All right, you say, but surely it’s useful for powerful people to exchange ideas and learn from each other’s mistakes. Well, yes; but this lot rarely seem to learn. Whatever the problem, their preferred solution is always to establish a global bureaucracy staffed by people like themselves. Obviously, they don’t put it like that. “The stability of the global economy” is a much prettier phrase than “a juicy public sector post for me”.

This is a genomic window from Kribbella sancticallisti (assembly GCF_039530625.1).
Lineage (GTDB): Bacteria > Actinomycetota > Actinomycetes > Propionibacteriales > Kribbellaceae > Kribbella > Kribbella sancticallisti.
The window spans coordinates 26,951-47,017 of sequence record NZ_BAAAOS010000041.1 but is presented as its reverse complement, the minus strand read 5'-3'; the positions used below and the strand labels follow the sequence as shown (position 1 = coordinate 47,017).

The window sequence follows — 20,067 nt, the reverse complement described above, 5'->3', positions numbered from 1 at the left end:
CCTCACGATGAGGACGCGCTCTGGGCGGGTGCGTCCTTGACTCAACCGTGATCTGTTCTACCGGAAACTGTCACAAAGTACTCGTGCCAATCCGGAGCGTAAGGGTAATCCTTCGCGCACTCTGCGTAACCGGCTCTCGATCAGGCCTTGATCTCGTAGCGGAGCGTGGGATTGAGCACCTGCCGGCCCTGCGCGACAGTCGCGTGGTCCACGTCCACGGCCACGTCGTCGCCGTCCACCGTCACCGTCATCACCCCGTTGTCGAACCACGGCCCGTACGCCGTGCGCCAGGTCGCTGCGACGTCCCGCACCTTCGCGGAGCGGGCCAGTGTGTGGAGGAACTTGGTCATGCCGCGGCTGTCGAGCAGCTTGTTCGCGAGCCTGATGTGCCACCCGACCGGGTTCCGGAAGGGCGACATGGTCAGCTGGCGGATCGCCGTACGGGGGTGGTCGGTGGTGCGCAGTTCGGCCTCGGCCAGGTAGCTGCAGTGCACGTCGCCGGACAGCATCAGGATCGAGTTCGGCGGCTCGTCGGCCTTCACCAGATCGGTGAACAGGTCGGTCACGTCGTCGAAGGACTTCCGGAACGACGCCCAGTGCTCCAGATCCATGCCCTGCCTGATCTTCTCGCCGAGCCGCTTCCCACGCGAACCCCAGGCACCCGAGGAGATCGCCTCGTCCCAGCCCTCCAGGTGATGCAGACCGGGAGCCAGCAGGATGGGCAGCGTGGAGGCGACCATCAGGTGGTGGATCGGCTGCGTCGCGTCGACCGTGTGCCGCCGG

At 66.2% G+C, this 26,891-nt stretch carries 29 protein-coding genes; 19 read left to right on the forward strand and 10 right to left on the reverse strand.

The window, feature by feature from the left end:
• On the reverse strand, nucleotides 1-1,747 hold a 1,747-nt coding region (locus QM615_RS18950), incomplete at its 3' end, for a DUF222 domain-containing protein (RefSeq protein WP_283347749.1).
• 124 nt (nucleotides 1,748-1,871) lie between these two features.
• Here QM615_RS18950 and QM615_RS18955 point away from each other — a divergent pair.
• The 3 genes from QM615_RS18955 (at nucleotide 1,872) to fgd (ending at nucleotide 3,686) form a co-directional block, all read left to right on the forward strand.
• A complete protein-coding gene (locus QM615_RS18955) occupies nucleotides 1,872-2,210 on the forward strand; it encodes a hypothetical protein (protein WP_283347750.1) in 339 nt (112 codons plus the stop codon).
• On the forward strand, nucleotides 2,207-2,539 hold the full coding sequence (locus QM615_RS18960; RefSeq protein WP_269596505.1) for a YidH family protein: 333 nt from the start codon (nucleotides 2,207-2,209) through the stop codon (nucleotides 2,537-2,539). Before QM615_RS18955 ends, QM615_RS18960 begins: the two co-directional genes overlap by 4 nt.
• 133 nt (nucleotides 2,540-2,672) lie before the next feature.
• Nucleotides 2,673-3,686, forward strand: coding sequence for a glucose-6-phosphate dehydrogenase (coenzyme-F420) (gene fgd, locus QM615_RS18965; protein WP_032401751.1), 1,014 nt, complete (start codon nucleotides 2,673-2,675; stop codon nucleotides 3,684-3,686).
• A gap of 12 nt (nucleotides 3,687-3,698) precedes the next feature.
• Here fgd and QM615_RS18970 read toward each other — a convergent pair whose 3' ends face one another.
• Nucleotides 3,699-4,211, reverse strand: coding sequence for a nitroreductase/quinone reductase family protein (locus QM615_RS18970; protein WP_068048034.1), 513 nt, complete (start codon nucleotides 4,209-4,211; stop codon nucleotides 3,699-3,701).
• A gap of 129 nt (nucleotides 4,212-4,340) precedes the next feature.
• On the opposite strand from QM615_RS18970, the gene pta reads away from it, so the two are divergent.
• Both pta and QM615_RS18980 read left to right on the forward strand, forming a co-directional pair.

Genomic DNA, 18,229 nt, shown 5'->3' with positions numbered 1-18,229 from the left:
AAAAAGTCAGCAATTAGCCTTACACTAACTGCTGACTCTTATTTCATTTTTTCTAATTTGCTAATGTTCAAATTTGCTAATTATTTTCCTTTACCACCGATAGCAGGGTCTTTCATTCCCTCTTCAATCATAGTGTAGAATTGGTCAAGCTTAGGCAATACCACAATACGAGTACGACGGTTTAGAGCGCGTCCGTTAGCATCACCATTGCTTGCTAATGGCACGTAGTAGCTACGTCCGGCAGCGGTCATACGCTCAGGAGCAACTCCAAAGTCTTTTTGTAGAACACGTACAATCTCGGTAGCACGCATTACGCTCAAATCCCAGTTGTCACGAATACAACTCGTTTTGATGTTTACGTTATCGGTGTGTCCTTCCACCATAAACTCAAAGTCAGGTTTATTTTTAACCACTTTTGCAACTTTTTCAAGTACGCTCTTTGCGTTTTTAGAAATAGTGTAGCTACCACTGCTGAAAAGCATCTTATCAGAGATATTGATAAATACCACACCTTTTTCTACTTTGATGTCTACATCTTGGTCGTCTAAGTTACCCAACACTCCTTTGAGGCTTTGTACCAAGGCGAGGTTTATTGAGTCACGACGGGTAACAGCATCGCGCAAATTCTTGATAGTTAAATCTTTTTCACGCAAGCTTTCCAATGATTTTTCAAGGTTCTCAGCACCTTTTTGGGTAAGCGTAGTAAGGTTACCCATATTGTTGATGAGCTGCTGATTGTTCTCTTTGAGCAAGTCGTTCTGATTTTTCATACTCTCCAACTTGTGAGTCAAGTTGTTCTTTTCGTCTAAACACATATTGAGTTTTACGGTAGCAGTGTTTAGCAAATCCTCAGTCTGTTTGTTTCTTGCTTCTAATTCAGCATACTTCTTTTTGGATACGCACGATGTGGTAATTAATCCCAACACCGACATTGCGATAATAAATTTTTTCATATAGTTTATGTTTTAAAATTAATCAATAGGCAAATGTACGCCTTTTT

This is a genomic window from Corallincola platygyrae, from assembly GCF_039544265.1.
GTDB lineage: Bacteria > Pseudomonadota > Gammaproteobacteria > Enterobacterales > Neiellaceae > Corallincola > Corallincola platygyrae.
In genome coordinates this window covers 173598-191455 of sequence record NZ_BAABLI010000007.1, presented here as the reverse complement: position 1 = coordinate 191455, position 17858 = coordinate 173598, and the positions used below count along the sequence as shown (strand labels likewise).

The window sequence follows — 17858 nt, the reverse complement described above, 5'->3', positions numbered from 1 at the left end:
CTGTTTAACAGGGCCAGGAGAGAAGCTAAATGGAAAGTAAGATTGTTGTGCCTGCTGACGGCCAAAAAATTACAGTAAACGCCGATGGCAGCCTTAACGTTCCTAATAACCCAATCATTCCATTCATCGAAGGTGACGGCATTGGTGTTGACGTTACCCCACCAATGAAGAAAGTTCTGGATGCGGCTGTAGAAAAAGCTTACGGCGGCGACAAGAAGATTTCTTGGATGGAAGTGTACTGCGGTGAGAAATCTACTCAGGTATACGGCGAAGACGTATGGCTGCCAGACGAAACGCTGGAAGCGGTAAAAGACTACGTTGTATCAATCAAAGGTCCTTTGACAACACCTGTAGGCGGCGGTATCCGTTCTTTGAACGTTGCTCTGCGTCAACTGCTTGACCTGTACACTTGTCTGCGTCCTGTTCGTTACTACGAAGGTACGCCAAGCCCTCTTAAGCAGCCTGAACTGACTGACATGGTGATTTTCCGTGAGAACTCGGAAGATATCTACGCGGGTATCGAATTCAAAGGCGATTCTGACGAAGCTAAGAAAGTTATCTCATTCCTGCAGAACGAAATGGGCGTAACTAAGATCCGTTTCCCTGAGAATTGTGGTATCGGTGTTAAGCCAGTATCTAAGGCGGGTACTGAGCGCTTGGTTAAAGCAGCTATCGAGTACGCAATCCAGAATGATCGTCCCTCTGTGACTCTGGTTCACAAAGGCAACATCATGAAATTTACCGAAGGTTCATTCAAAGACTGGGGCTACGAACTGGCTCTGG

It’s like an Ayn Rand novel, where lobbyists reach cosy arrangements with each other in elliptical language. Remember the way she described members of a company board? “Men whose careers depended on keeping their faces bland, their remarks inconclusive and their clothes immaculate”. That’s Davos.
If only these men really were as clever as they thought. Or, to be more precise, if only their cleverness translated into making good decisions. In fact, Davos Man consistently gets the big calls wrong. In the 1970s, he was for prices and incomes policies. In the 1980s, he was for the ERM. In the 1990s, he was for the euro. In the 2000s, he was for the bank bailouts.